I got a few copies of this postcard while vacationing in Boston, Massachusetts. I just think that it is so fun! Menno also thought it was a great postcard, as he added it to his favorites on Postcrossing. It shows so many iconic things about America and different parts of the country without being too obnoxious like some patriotic illustrations can be. I really like this one!


Postcards primarily sent via Postcrossing, an online community that allows people from all over the world to send and receive postcards.

To deltlover in Canada

I never did catch the real name of deltlover. He explained in his profile that “deltlover is short for deltiology lover. Deltiology is the study and collection of postcards.” I never knew that! I suppose I am a deltlover as well!

I didn’t really have a postcard to match his specific requests, but I did have a similar one. He wanted postcards showing couples, love and commitment. I chose this postcard of a family that I felt may have shown similar attributes.

Plus, I think postcards with photographs like this that show cultural history are very neat! Deltlover appreciated this card that I sent and even included it in his Favorites on the Postcrossing website. I am always glad when a postcard I send gives the person joy!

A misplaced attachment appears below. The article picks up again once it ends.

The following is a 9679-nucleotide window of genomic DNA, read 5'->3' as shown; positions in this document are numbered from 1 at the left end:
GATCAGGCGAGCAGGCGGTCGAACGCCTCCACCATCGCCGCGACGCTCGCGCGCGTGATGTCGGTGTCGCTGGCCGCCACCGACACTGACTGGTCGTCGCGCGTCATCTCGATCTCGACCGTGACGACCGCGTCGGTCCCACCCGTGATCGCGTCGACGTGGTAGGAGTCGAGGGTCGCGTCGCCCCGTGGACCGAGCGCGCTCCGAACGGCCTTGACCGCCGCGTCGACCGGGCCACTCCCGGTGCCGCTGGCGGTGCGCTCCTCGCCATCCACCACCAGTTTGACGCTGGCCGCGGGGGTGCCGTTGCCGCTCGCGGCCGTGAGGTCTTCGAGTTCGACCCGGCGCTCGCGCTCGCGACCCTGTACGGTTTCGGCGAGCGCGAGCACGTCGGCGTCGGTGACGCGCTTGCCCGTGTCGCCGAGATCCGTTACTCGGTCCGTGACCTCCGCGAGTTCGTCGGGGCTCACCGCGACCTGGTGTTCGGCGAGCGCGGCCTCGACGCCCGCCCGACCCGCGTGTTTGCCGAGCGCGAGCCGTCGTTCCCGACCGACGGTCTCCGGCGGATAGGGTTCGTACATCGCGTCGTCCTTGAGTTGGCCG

Postcards primarily sent via Postcrossing, an online community that allows people from all over the world to send and receive postcards.

To Ellie in Taiwan

One of the things Ellie wanted in the postcards sent to her was images and stories of the sender’s village or town. I had a few reprints of vintage postcards from my hometown, so I thought that she would enjoy that!

This church was named after U.S. President McKinley, who grew up in the same town I grew up in. I don’t think this church is still around. There are historical markers around the town where buildings used to stand, but many are no longer there.

I hope she enjoys this little snippet of my hometown!


Postcards primarily sent via Postcrossing, an online community that allows people from all over the world to send and receive postcards.